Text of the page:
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himself, and by no means assuming the appearance which the Messiah was expected to assume. Therefore the opinions of men were still divided about him, as they had been at his former visits. And when he now returned to them, they immediately came round him, to gain satisfaction to their minds. "How long," said they, "dost thou keep us in doubt? If thou be the Christ, tell us plainly." Now it is clear, that if they had been disposed to believe, the evidence which he had laid before them in his doctrine and miracles, was ample. It was because they did not like the character in which he appeared, that they doubted. If he had come in majesty and power, like the princes of the world; denouncing woes on the oppressors of the nation, like Jeremiah; and like the Maccabees, sounding the trumpet and lifting the standard; then they would have believed. It was in vain, therefore, that he attempted to explain himself to them. They were wedded to their own notions; they were fixed in their own prejudices; they would not understand him. They carped at his words; they perverted his meaning; they took up stones once more to stone him; they sought to seize his person. But he again escaped from them; and after having passed, as it appears, less than a day in the city, he quitted it, as if hopeless of doing any good to so conceited and prejudiced a people.





HAVING thus quitted Jerusalem, our Lord passed over the Jordan, and took up his abode for a time at Bethabara, where John had formerly baptized. Many resorted to him there, and he increased the number of his disciples. It is thought, that it was during his residence here, that the seventy disciples returned to him. He had sent them out, soon after the twelve apostles and with similar instructions, to preach in the villages. The return of the Twelve is nowhere recorded, nor is any thing related of the course or effects of their ministry. Some of them at least, perhaps all of them, were with him at the present time; but when they joined him is not said. The return of the Seventy is particularly mentioned by Luke, but he gives no history of what they had done, or where they had been. He simply states, that they came to their Master "with joy," especially exulting that the demons were subject to them in his name. Jesus sympathized in their feeling, and cried out, "I beheld Satan as light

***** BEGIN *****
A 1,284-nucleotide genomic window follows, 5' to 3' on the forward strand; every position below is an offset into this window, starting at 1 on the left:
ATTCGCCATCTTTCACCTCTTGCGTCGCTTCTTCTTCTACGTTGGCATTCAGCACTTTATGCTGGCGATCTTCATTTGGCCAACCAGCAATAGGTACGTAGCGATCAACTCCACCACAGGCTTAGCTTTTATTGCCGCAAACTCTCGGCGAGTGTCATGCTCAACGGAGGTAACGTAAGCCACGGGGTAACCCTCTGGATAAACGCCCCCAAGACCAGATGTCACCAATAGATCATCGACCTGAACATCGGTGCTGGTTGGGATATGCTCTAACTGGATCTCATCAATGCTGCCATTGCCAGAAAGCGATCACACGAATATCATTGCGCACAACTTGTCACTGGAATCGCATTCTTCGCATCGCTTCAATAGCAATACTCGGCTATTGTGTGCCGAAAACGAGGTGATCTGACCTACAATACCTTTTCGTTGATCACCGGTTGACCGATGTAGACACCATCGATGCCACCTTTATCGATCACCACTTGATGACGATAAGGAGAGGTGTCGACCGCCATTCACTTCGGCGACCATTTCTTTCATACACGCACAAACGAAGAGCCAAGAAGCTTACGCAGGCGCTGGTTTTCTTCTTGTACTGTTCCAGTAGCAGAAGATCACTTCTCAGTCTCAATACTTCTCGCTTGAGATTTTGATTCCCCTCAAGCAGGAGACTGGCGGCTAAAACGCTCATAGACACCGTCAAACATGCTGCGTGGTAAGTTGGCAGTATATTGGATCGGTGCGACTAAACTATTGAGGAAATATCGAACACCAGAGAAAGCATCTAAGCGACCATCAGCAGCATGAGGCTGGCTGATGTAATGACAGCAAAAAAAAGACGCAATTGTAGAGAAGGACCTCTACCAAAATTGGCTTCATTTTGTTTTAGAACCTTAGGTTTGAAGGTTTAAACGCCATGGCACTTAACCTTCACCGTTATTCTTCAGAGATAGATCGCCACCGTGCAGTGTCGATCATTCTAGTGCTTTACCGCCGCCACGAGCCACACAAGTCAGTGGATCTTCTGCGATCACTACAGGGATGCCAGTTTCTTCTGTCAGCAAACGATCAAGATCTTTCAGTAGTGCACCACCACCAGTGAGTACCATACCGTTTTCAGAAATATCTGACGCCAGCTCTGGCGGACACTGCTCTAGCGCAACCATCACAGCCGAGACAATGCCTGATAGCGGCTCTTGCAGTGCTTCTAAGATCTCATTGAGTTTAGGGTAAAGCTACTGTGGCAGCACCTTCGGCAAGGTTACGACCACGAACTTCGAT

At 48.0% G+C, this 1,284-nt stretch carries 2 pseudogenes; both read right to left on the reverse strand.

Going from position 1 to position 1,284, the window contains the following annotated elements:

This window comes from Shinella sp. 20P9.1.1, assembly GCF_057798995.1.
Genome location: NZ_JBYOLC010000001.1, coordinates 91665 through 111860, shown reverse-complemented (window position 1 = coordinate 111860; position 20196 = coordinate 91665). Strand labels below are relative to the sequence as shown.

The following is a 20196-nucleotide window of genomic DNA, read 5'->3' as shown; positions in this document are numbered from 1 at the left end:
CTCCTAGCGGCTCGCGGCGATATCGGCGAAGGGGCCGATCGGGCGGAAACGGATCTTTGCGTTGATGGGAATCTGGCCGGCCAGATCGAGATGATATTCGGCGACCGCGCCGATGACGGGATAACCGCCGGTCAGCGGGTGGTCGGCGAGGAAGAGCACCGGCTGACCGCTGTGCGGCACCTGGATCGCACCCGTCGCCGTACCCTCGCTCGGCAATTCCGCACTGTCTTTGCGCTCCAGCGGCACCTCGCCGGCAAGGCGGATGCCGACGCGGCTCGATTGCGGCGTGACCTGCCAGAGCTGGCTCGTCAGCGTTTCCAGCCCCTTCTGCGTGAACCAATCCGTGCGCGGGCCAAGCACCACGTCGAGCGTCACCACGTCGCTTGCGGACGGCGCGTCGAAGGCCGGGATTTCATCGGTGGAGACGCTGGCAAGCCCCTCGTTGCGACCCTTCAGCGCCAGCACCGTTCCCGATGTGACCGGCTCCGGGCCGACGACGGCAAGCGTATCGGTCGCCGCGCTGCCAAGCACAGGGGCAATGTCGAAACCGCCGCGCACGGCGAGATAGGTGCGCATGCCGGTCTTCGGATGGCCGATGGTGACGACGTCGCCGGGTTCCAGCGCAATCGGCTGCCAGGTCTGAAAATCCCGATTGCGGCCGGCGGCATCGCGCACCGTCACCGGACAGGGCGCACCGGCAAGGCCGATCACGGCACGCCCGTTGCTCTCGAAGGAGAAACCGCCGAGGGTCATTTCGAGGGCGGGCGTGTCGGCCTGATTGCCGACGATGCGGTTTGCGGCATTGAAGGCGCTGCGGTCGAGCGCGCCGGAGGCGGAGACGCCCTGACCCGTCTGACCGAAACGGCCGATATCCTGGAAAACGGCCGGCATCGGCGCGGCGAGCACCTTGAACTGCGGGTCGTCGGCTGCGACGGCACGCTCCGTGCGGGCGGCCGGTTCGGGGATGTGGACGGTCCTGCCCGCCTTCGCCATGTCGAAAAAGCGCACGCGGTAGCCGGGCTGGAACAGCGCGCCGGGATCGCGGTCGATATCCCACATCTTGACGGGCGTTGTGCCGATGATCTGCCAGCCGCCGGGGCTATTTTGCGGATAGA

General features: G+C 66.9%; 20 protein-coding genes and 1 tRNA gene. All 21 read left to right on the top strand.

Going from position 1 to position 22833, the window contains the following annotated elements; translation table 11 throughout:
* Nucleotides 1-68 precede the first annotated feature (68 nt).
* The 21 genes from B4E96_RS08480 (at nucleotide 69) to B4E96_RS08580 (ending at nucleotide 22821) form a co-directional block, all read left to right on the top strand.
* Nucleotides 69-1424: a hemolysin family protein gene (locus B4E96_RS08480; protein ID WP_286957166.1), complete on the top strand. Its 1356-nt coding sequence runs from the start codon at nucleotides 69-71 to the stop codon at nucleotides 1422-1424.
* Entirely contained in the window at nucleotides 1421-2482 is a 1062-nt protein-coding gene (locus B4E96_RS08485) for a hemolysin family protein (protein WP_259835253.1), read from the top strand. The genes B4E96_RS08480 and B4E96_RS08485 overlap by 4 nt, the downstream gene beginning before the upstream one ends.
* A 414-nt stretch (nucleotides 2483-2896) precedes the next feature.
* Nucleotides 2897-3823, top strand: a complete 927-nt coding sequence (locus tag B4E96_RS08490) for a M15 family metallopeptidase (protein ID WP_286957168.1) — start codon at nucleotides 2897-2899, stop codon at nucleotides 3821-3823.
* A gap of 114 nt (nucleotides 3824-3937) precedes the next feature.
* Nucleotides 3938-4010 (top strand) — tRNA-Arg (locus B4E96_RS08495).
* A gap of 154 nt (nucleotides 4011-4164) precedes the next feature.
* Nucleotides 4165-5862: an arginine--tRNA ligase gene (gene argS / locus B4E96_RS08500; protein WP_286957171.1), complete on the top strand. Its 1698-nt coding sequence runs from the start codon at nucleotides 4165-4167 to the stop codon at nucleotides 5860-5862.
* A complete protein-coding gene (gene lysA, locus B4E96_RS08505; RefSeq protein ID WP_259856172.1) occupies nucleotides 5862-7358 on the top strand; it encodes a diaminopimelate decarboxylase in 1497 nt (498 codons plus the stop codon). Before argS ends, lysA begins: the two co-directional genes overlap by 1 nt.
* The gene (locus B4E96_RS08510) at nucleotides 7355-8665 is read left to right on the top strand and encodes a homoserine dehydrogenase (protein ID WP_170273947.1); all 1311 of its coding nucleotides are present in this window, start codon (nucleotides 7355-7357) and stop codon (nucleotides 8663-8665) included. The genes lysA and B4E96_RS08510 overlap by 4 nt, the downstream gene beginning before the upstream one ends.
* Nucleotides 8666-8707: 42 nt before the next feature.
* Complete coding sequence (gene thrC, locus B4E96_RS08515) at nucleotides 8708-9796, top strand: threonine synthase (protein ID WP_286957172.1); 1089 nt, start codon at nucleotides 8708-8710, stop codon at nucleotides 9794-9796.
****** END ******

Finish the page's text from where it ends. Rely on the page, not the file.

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ning fall from heaven;" thus expressing the rapidity with which the dominion of evil and sin was falling before the spread of his truth. He added, that he had given them power to effect this great work, in spite of all opposition, and to triumph over all enemies. Then, knowing how easily their pride might be excited by this distinction, he cautioned them not to boast themselves in the possession of miraculous power, but to count it their true cause of joy, that their names were written in heaven.